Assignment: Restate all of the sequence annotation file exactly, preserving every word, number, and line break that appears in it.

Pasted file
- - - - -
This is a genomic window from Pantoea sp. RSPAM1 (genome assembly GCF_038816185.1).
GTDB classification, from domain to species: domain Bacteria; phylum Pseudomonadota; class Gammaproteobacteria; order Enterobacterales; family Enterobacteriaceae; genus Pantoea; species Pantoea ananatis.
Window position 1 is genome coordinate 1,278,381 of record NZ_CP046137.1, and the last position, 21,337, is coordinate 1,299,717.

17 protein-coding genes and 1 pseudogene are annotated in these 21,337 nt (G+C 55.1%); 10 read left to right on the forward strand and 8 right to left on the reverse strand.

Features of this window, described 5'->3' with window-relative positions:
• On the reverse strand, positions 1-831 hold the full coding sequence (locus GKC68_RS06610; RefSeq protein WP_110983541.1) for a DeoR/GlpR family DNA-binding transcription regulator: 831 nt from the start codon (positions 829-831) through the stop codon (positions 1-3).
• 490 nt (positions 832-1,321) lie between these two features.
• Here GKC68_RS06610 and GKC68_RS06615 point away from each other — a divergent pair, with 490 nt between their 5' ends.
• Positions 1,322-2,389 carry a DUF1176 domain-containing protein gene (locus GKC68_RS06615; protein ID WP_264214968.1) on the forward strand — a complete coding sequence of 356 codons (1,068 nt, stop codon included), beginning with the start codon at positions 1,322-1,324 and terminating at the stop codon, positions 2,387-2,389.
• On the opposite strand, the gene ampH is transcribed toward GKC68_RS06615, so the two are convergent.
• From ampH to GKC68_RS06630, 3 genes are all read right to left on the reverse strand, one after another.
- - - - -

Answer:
This is a genomic window from Pantoea sp. RSPAM1 (genome assembly GCF_038816185.1).
GTDB classification, from domain to species: domain Bacteria; phylum Pseudomonadota; class Gammaproteobacteria; order Enterobacterales; family Enterobacteriaceae; genus Pantoea; species Pantoea ananatis.
Window position 1 is genome coordinate 1,278,381 of record NZ_CP046137.1, and the last position, 21,337, is coordinate 1,299,717.

17 protein-coding genes and 1 pseudogene are annotated in these 21,337 nt (G+C 55.1%); 10 read left to right on the forward strand and 8 right to left on the reverse strand.

Features of this window, described 5'->3' with window-relative positions:
• On the reverse strand, positions 1-831 hold the full coding sequence (locus GKC68_RS06610; RefSeq protein WP_110983541.1) for a DeoR/GlpR family DNA-binding transcription regulator: 831 nt from the start codon (positions 829-831) through the stop codon (positions 1-3).
• 490 nt (positions 832-1,321) lie between these two features.
• Here GKC68_RS06610 and GKC68_RS06615 point away from each other — a divergent pair, with 490 nt between their 5' ends.
• Positions 1,322-2,389 carry a DUF1176 domain-containing protein gene (locus GKC68_RS06615; protein ID WP_264214968.1) on the forward strand — a complete coding sequence of 356 codons (1,068 nt, stop codon included), beginning with the start codon at positions 1,322-1,324 and terminating at the stop codon, positions 2,387-2,389.
• On the opposite strand, the gene ampH is transcribed toward GKC68_RS06615, so the two are convergent.
• From ampH to GKC68_RS06630, 3 genes are all read right to left on the reverse strand, one after another.